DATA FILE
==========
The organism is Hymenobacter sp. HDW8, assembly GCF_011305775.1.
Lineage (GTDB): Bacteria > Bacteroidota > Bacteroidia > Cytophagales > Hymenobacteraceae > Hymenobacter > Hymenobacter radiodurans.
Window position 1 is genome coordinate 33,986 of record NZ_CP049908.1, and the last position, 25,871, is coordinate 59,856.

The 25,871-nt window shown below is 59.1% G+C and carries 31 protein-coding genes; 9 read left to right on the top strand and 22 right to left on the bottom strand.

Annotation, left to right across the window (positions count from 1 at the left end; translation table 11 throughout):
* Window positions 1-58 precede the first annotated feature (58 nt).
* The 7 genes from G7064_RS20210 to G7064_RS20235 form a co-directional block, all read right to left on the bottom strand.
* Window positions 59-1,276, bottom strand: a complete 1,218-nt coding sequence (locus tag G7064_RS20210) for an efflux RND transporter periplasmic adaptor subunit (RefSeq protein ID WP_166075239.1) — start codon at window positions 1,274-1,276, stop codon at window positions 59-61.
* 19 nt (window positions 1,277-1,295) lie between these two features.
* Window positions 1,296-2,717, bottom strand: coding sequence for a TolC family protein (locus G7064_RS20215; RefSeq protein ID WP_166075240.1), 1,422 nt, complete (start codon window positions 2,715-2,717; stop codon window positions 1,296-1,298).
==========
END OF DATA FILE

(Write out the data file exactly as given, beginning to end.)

The organism is Hymenobacter sp. HDW8, assembly GCF_011305775.1.
Lineage (GTDB): Bacteria > Bacteroidota > Bacteroidia > Cytophagales > Hymenobacteraceae > Hymenobacter > Hymenobacter radiodurans.
Window position 1 is genome coordinate 33,986 of record NZ_CP049908.1, and the last position, 25,871, is coordinate 59,856.

The 25,871-nt window shown below is 59.1% G+C and carries 31 protein-coding genes; 9 read left to right on the top strand and 22 right to left on the bottom strand.

Annotation, left to right across the window (positions count from 1 at the left end; translation table 11 throughout):
* Window positions 1-58 precede the first annotated feature (58 nt).
* The 7 genes from G7064_RS20210 to G7064_RS20235 form a co-directional block, all read right to left on the bottom strand.
* Window positions 59-1,276, bottom strand: a complete 1,218-nt coding sequence (locus tag G7064_RS20210) for an efflux RND transporter periplasmic adaptor subunit (RefSeq protein ID WP_166075239.1) — start codon at window positions 1,274-1,276, stop codon at window positions 59-61.
* 19 nt (window positions 1,277-1,295) lie between these two features.
* Window positions 1,296-2,717, bottom strand: coding sequence for a TolC family protein (locus G7064_RS20215; RefSeq protein ID WP_166075240.1), 1,422 nt, complete (start codon window positions 2,715-2,717; stop codon window positions 1,296-1,298).